Duality and Contradiction in the Art of Alwar Balasubramaniam« back to Portfolio
By Bansie Vasvani
Can authenticity be a yardstick for judging a work of art regardless of its ethnic or
geographical origin? This question looms large as one walks into Alwar Balasubramaniam’s solo exhibition at the Talwar Gallery in downtown Manhattan. We are confronted by a series of works that push us to understand and probe what is unseen.
Appropriately titled Nothing from my Hands, Bala’s current exhibition continues to explore the theme of absence found in his previous works. In Link, a fishing hook attached to a length of string appears magically suspended in mid-air, tautly stretched across two adjacent walls. In order to create this illusion, the artist manipulates the wall surface from where the string emerges to make it seem as soft and pliable as fabric. At the other end, a magnet embedded in the wall attracts the hook such that the string remains horizontal without any visible support. In Bala’s art the constant interplay between the visible and the invisible challenges our comprehension of what is real and unreal. Through the deliberate absence of any perceivable exegesis to the magic of Link, his practice focuses on calling attention to the fallacy of our perception of things as they are.
Bala’s series titled Kayaam, translated as “invisible body” from its origin in the south Indian language Tamil, is a set of four wall sculptures in pure white fiberglass and acrylic. Devised from rubber casts of his own body that are completely contorted before being recast in fiberglass, these strange yet highly representational sculptures of the human form are explorations of bigger questions. Bala’s eerily flaccid though tactile structures that float on the wall seem to be stripped to their bare essentials and compel us to question what defines and what confines us. By working at the threshold of the physical and visible, these scrunched up, recognizable but disfigured bodies challenge a conception of what we expect to see. The viewer’s response and engagement with the work is tantamount to Bala’s creative process and repeatedly demonstrates the preoccupation of his oeuvre to investigate new territories.
The sculpture in the second room of the gallery compounds Bala’s quest towards formulating a new reality. In Unfold, also cast from the artist’s body in white fiberglass and acrylic, the materiality of the object is turned inside out. Using the outer form of what appears to be his ear, Bala’s dark cavernous structure explores a part of the body where the inner and outer are so closely linked that it is difficult to decipher where one begins and the other ends.
By casting works using his own body the artist literally places himself between the art and the viewer. Seen through this free flowing, organic yet amorphous form, the artist’s self and the other exist as one. An austerity pervades his snow white, pristine sculpture that accentuates its beauty. By continually dismantling our visible association of the human body, he creates a new level of understanding between the subject and the object. The notion of the absence of accessible meaning that is endemic to his work implies its converse in his ceaseless effort to give form to the formless.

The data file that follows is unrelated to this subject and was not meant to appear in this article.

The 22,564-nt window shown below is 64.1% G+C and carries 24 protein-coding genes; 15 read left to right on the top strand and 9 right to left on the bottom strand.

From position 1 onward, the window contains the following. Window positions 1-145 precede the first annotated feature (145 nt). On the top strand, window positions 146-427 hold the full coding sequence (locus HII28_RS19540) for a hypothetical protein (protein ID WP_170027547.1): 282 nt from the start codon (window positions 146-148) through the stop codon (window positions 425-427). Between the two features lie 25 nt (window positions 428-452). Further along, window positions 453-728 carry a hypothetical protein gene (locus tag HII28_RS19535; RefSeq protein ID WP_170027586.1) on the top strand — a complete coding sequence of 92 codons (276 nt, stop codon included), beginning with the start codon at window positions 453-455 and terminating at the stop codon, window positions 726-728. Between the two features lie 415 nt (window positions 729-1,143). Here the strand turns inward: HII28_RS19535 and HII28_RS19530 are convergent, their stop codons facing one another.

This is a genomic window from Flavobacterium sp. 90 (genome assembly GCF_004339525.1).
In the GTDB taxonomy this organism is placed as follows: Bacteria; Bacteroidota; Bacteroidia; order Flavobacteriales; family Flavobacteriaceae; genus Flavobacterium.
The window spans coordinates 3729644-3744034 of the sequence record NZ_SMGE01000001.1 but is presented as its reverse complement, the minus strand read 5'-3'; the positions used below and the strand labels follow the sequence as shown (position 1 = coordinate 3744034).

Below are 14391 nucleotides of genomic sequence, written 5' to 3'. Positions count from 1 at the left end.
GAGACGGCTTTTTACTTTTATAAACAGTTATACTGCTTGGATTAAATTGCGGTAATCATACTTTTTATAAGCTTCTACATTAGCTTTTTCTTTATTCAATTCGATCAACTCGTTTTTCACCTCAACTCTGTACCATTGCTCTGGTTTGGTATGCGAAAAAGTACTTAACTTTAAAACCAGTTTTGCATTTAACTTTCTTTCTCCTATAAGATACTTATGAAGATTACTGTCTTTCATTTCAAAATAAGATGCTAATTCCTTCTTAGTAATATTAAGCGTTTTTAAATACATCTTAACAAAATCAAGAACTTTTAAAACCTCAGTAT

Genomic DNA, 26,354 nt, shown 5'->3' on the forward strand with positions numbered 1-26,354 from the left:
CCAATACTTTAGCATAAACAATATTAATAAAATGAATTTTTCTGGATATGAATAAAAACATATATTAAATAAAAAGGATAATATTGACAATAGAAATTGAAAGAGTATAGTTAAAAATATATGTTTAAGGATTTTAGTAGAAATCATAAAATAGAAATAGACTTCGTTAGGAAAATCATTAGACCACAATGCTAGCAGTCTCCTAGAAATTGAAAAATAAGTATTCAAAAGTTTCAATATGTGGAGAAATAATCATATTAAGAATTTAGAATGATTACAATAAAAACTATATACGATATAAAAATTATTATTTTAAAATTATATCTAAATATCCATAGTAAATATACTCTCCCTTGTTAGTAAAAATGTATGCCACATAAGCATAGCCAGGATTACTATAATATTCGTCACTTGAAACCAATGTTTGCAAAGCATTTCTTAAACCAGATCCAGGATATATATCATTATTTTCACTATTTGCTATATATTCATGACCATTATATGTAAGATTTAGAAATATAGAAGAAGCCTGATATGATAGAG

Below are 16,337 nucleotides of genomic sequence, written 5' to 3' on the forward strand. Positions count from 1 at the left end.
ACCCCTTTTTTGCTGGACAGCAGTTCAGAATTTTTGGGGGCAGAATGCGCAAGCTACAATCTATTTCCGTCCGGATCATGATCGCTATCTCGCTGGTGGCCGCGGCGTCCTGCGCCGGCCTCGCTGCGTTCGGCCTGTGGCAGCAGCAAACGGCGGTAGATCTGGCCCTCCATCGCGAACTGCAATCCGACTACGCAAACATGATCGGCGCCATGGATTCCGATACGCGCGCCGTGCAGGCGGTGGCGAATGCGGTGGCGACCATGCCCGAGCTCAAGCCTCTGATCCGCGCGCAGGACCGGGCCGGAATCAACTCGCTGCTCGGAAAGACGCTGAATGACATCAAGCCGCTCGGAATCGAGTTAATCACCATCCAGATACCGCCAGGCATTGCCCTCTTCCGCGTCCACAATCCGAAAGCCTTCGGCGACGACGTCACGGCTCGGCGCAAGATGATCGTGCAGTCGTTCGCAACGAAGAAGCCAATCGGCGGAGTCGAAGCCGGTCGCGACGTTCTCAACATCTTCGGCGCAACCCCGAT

Playing with the idea of duality and contradiction is deeply rooted in Bala’s artistic endeavor. In his Untitled works of acrylic, silkscreen and traces of fire, the artist demonstrates his view of the importance of a trace as a remnant of any phenomena. He uses the burnt marks from the sun that he captures on paper to record its presence. Yet for Bala the point of the work is to establish the presence of something through its absence and vice versa. In other words, if it were not for the burnt marks we would not be aware of the power of the sun. He believes that “Art lies in the realm between science, which demands proof and is based on material reality, and spirituality which is based on experience and not evidence.”
Bala’s work challenges the prevailing ideological commitment to categorization. Free of any specific cultural signifiers that would identify him as an Indian artist, his work remains true to his beliefs and is deeply faithful in its exploration of his concerns. Bala’s art adheres to the two important qualities required of authentic material; namely, communicative potential and relevance. His exhibitions often raise questions of the artist’s ethical responsibility to his cultural roots.
As a viewer, I question whether the value of art is diminished by its lack of recognizable cultural icons. I believe our conception of art has been sufficiently democratized such that artists located in the east can be influenced by the Euro-American tradition without being deemed derivative and secondary. Bala’s work, much like Anish Kapoor’s, stays clear of the Indian and non-Indian nomenclature which is narrow and restrictive. Similar to Kapoor’s sculpture that recalls the indigenous spiritual tradition, his work is best understood as a synthesis between western modernist abstraction and Indian spirituality. In his quest for a universal aesthetic to represent the nature of human existence, Bala’s art stays clear of any exoticisms. To be penalized for its non-Indian elements would completely trivialize the artist’s endeavor. Ultimately, his art is best judged by its authenticity and appreciated for its malleability that appeals on a number of levels simultaneously.
Nothing from my Hands runs through August 31, 2012 at Talwar Gallery, 108 East 16th St., New York, New York.
Bansie Vasvani is an independent art critic and writer. She lives in New York City.
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